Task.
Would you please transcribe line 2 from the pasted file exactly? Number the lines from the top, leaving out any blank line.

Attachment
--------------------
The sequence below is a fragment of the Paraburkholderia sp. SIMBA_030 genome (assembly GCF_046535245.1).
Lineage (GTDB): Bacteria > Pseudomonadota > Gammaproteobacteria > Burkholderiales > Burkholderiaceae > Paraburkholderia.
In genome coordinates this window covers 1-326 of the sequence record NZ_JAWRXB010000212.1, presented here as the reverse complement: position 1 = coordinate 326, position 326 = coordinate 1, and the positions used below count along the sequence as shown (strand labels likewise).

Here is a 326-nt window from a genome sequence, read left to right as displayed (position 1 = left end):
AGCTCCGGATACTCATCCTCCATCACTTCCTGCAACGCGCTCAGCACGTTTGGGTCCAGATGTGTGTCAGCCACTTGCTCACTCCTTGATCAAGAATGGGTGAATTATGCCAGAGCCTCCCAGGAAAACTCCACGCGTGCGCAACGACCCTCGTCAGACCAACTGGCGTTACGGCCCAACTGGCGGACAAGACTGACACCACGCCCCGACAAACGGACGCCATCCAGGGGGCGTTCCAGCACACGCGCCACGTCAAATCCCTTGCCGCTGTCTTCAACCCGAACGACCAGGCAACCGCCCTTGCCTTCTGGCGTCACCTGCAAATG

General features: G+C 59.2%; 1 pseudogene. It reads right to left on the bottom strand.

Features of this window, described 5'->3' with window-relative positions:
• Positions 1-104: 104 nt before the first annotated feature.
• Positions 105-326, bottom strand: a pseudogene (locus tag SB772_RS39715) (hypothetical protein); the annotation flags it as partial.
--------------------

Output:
Lineage (GTDB): Bacteria > Pseudomonadota > Gammaproteobacteria > Burkholderiales > Burkholderiaceae > Paraburkholderia.